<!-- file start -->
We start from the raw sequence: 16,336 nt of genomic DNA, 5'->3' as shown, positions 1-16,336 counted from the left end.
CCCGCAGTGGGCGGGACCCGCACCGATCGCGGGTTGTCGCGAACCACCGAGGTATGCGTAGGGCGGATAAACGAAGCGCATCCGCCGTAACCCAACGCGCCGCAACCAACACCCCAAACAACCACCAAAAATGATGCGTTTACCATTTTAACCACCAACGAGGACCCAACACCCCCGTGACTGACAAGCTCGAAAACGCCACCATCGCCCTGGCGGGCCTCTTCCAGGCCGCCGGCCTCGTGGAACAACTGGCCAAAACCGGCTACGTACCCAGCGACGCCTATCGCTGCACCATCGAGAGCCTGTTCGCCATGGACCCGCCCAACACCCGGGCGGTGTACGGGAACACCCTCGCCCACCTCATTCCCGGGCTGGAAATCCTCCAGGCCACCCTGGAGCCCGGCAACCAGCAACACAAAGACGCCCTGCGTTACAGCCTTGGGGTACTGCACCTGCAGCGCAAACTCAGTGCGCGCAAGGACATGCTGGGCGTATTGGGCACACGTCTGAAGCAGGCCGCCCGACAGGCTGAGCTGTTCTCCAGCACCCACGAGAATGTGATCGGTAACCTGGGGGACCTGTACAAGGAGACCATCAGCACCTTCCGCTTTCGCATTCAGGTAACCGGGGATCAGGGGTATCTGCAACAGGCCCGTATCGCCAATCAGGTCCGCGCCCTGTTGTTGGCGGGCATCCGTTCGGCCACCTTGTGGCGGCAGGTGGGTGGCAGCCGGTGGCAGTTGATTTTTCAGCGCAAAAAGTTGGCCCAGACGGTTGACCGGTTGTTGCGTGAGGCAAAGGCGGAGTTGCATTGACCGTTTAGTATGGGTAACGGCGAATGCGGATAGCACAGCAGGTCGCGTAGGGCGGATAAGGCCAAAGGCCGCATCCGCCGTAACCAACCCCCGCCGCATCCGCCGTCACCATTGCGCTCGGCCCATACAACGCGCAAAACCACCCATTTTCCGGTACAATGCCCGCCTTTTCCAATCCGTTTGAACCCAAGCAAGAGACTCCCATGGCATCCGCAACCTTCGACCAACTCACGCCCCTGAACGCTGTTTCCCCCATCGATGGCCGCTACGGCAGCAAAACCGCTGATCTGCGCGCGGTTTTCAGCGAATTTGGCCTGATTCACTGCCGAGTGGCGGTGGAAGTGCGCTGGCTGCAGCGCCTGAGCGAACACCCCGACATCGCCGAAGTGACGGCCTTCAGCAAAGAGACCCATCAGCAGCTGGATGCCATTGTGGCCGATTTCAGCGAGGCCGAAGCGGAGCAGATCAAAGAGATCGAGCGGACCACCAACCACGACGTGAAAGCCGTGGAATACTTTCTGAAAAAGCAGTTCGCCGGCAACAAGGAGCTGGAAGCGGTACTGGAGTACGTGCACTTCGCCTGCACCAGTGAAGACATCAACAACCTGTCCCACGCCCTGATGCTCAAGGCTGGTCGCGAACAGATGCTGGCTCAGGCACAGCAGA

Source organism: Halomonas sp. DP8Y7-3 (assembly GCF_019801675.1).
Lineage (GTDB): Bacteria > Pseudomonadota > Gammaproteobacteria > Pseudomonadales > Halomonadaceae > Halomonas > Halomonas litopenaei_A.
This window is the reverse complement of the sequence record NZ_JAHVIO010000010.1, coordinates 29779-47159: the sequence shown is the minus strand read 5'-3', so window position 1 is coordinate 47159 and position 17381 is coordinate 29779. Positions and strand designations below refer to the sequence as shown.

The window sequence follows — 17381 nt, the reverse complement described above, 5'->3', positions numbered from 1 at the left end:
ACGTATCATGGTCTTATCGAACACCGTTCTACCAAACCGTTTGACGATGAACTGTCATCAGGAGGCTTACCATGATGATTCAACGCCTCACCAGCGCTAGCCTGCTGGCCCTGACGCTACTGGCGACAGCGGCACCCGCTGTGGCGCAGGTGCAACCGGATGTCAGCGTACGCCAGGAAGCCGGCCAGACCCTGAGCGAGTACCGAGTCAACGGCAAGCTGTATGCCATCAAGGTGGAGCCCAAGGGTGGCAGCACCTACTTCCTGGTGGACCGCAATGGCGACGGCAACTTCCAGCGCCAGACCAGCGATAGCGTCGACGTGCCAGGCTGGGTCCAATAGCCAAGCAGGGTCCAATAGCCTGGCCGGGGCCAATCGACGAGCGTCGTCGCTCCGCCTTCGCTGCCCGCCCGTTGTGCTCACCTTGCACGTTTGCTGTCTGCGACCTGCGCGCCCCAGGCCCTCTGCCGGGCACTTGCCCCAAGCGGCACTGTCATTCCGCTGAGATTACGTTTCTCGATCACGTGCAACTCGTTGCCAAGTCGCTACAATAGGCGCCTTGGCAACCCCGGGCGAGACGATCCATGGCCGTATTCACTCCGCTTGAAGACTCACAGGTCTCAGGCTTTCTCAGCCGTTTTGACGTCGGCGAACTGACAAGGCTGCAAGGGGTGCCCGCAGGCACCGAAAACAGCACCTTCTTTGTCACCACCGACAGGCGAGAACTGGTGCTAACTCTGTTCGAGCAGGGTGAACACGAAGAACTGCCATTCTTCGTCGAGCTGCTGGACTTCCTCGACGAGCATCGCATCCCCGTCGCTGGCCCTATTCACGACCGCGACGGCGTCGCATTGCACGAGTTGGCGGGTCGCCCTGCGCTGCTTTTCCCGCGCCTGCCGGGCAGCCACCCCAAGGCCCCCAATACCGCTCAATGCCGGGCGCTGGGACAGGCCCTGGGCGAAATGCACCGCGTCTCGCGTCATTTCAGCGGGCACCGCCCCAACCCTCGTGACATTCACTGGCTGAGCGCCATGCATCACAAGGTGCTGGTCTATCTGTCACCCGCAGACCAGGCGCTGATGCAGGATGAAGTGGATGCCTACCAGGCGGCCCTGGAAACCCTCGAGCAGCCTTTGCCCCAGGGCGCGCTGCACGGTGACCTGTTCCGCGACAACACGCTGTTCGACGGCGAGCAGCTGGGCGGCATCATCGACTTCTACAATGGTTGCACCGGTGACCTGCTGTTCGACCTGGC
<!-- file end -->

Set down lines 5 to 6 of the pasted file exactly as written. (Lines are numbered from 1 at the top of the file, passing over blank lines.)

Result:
This window is the reverse complement of the sequence record NZ_JAHVIO010000010.1, coordinates 29779-47159: the sequence shown is the minus strand read 5'-3', so window position 1 is coordinate 47159 and position 17381 is coordinate 29779. Positions and strand designations below refer to the sequence as shown.

The window sequence follows — 17381 nt, the reverse complement described above, 5'->3', positions numbered from 1 at the left end: